The Hittite term which above was translated as thunderbolt is Kalim sana;


When I marched and reached Mount Lawasa, the strong Tarhunta, my lord, manifested his Justice: threw a kalmi Sana: my army saw the kalmi Sana and saw him also the country Arzawa. The kalmi Sana went and struck the country of Arzawa, struck Apasa


Direct translations of the term suggest either liquid fire, or fire that liquefies, ie melts, the kalmi Sana relating to the weapon of the storm God.



The overall campaign context is interesting, Arzawa


It was the successor state of the Assuwa league, which also included parts of western Anatolia, but was conquered by the Hittites in c. 1400 BCE. Arzawa was the western neighbour and rival of the Middle and New Hittite Kingdoms. On the other hand, it was in close contact with the Ahhiyawa of the Hittite texts, which corresponds to the Achaeans of Mycenaean Greece

The zenith of the kingdom was during the 15th and 14th centuries BC. The Hittites were then weakened, and Arzawa was an ally of Egypt. This alliance is recorded in the correspondence between the Arzawan ruler Tarhundaradu and the Pharaoh Amenophis III called the Arzawa letters,


Mursilis II during his 10 year campaign was not only aided by the Storm God but also the Sun Goddess and took as his own personal banner that of the Sun God,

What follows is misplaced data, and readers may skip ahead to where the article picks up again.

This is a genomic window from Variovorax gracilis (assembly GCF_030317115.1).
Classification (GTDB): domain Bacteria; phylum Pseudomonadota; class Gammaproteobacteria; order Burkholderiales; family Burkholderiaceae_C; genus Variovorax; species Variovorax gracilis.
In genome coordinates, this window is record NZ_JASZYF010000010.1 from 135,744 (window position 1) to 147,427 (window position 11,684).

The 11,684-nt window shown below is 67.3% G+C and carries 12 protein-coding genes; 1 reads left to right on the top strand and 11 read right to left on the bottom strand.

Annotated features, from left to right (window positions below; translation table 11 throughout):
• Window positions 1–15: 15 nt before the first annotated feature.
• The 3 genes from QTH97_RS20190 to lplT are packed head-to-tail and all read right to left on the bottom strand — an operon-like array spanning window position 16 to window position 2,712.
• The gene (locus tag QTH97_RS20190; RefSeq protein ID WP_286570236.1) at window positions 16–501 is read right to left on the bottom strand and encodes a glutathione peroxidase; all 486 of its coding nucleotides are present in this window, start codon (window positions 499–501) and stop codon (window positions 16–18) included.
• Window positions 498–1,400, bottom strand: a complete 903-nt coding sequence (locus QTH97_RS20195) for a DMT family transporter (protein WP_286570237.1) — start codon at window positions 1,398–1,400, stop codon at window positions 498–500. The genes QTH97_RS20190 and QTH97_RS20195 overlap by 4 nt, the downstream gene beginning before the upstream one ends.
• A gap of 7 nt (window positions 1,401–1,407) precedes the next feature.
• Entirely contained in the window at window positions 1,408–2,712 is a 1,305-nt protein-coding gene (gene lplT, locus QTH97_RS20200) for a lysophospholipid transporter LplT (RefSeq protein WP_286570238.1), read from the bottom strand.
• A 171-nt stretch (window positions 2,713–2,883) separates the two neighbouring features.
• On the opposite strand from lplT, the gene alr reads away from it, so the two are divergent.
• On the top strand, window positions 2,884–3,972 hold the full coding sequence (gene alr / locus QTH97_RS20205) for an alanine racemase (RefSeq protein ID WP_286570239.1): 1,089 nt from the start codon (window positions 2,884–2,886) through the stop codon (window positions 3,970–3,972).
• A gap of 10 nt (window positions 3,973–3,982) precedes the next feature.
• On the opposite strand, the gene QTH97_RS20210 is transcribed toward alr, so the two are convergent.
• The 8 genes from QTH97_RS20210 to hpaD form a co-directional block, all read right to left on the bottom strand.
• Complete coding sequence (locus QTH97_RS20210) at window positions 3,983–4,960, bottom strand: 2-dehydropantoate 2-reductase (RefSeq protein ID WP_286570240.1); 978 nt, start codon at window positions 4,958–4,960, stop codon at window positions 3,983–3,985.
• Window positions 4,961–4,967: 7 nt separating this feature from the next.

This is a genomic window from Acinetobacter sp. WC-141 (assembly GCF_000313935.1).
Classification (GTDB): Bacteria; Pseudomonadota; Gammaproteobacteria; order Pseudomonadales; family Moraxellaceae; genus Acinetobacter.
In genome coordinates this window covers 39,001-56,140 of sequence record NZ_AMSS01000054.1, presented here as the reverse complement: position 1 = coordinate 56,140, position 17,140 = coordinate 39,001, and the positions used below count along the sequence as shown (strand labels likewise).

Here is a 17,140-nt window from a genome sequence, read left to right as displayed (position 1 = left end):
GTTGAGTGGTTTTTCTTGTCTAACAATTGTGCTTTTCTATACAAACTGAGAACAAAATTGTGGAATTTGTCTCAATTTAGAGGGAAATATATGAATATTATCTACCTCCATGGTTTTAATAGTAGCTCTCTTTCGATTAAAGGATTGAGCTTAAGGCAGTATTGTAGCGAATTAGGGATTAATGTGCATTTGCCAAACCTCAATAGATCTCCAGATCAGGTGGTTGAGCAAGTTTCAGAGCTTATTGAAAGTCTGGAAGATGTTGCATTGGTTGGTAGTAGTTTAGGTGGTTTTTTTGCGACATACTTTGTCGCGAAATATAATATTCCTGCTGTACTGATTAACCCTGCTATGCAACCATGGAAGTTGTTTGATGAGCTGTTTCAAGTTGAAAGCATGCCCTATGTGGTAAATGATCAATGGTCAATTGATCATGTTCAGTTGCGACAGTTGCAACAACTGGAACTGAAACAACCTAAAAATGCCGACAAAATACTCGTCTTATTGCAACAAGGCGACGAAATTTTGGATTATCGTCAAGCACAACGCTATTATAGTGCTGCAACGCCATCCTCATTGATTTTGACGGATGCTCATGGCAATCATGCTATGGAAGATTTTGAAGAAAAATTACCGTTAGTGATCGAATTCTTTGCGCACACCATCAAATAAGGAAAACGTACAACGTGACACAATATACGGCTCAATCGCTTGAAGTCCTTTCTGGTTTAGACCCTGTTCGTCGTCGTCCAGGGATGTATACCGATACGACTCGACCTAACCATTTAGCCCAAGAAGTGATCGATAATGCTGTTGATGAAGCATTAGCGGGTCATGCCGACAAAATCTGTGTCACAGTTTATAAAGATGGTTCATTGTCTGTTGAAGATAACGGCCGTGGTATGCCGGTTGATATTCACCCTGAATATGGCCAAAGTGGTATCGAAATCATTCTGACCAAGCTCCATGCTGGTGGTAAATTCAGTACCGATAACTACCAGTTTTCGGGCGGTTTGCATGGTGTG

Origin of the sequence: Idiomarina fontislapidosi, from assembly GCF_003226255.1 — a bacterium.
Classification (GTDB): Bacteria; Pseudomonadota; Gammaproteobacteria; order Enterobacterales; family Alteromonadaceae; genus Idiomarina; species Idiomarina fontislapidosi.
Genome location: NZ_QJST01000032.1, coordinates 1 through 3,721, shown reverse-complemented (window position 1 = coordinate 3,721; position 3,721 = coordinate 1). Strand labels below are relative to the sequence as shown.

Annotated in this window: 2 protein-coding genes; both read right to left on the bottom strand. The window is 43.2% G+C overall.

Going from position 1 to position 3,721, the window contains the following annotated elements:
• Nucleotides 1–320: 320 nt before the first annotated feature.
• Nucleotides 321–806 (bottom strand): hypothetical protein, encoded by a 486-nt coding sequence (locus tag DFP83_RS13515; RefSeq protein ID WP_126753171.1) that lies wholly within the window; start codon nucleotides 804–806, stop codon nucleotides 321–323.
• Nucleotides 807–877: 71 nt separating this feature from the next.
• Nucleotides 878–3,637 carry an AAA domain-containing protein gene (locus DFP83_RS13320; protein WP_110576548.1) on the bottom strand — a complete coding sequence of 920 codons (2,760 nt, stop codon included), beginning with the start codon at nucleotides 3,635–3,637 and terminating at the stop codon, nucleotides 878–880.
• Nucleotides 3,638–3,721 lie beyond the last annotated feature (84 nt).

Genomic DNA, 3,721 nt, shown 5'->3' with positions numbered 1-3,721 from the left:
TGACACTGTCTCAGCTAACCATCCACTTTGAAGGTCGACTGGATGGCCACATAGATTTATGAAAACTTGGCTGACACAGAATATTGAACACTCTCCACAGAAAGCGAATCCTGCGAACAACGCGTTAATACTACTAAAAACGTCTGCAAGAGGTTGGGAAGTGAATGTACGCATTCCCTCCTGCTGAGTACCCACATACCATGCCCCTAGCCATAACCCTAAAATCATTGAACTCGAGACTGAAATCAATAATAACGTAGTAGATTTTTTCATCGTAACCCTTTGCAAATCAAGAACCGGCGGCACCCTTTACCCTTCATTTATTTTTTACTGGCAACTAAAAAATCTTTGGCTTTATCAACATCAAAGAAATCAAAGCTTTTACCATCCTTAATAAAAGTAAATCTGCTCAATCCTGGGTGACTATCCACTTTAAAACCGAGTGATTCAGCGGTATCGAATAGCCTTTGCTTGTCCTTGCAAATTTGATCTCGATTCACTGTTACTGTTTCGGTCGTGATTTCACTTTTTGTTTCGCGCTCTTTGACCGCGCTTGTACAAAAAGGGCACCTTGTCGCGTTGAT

O Sungoddess of Arinna, my lady, the surrounding enemy lands which have called me a child, and they have made small of me, secondly they have made to attack your borders. O Sungoddess of Arinna, my lady, stand with me: forward and smite the afore-mentioned surrounding enemy lands!"

And the Sungoddess of Arinna, my lady, heard my word, and she stood with me, and while I sat on my father's throne, I conquered these surrounding enemy lands in ten years, and I destroyed them.


Because of this he was particularly troubled by a pair of solar eclipses recorded in the years 1308 and 1312 BC Mursili's eclipses, in his annals there was deliberation whether the omen had been against his wife who he thought had been practising black magic against him, or himself, his next wife insisted it was him...



Now the queen repeatedly cursed me, my wife and my son in front of the goddess Ishara and sacrificed against us. Then my wife died because of this…